Aberdeen’s research into the Analytical Mind Map, in which Aberdeen research has identified unique personas found in users of analytics and business intelligence products, continues to discover real-world examples of these personas as they use analytics in their business. Previously, we’ve talked to a real-world gunslinger and a detective. In this article, we find out how another detective is sleuthing her way through analytical challenges.
Stacey Swart is a Content Management Administrator and Strategist at a multinational information technology company and has been with the company for over twenty years.
The content she works with includes customer and service content, such as user and installation guides. This content is delivered across all types of platforms and can be pulled up on any device. Swart must work with data to ensure content development meets standards that ensure a consistent customer experience regardless of author. Her job is to focus on the tools used to execute the company’s content strategy.
“My approach is heavily data-driven,” says Swart. “I can be influenced by other perspectives, provided those perspective are also data-driven. My data-driven approach makes me always want to see additional data from others. All I care about are the results.”
Swart is wary of analysis based on gut feeling or intuition.
“What I create has to go up to high levels of the company. My work has to be defensible in the data. I don’t have a lot of tolerance for not having data to back up assertions. Some people have emotional reactions to things they’ve seen or heard. I have little use for anecdotal evidence. It can be a huge problem if it undermines what the data is saying and people get their feelings wrapped up in things and can’t be objective.”
Within the world of the Analytical Mind Map, Swart falls closest to the Detective persona. She is happiest when working with the numbers to create her own insights.
“My personality has a big influence on me as decision maker. I’m an introvert. When I’m thinking, I like to be head down in a corner. I’m more productive that way. That’s my preference, but it’s not always the reality.”
Swart’s devotion to the data does not blind her to value of different perspectives. Swart referenced a recent project where she was paired with a colleague from another group:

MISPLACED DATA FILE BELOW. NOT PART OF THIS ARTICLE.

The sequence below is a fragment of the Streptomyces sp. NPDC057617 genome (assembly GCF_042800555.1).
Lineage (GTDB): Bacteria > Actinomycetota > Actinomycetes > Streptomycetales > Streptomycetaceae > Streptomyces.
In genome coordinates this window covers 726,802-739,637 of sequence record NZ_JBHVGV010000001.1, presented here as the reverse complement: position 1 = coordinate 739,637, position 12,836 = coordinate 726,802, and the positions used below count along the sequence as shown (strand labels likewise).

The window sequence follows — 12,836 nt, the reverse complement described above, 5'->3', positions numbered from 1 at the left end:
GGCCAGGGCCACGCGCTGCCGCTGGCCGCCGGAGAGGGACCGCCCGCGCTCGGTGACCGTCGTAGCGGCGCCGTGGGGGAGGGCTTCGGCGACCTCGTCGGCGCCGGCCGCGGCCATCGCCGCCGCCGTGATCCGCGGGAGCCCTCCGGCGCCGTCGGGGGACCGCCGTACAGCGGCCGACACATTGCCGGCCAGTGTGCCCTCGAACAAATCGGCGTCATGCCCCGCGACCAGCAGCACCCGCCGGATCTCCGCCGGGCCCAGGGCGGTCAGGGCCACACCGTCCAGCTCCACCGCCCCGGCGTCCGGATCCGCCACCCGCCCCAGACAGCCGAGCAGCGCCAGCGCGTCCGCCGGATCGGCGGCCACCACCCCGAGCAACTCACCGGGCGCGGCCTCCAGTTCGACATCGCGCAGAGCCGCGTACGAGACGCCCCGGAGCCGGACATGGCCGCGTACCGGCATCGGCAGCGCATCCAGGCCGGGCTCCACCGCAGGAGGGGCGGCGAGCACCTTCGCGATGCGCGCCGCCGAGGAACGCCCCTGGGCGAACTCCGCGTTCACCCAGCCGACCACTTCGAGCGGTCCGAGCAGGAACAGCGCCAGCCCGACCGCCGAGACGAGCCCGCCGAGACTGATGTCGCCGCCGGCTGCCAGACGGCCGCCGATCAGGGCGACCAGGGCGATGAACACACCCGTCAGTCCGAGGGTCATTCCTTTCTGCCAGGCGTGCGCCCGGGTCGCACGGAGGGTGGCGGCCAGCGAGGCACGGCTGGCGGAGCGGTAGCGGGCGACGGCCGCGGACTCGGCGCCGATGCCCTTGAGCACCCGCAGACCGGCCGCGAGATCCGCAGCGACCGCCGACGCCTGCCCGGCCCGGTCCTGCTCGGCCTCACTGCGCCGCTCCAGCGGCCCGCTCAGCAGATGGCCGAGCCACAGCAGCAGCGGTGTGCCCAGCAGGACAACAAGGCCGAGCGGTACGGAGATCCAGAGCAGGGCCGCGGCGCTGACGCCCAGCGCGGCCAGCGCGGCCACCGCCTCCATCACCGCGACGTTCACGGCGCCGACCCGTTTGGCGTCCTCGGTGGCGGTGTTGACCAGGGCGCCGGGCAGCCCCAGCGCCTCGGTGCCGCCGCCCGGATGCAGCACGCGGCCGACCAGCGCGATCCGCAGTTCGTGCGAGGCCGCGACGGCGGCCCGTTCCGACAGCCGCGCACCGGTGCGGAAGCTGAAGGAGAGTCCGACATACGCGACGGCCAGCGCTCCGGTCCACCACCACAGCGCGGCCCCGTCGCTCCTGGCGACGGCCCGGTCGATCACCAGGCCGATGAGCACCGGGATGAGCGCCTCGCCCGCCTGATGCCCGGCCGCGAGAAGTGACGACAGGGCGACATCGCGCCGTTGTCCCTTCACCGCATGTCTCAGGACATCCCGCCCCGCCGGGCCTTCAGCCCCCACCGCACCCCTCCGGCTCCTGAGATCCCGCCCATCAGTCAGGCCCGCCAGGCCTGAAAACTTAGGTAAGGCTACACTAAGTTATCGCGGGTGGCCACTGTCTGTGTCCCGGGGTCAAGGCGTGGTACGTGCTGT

“This person was not an introvert at all and was not very data-driven.”
Swart’s description sounded like an Evangelist, with maybe a dash of Gunslinger in there as well. Evangelists gravitate towards others and work to spread new ideas and findings throughout the organization. Gunslingers lean on their experience more than data when faced with a decision.
“At first we were like oil and water. However, we addressed the differences not as a conflict, but as a problem that could be solved.”
Swart discovered that she could continue to excel on the data side of things while her extroverted colleague educated their coworkers on the findings and secured buy-in. The team was successful in leveraging data to find optimal ways to re-use content for consistency of presentation and efficiency.
“Before then I didn’t appreciate the value of collaboration and diversity of perspective. Now I always want to find out what people feel their strengths are and what’s important to them. It’s difficult to do all the data work and then also evangelize the findings. I now subscribe to the idea that there are different types of people who go about their jobs in different, equally effective ways. I think our decision making and resulting actions would be improved if people were always able to play to their strengths and focus on what comes naturally to them.”
Swart’s story validates the idea that different analytical personalities can complement each other and a team of different personas can add up to more than the sum of its parts.
For more on this topic, read the Aberdeen report Analytical Detectives: Solving Data Mysteries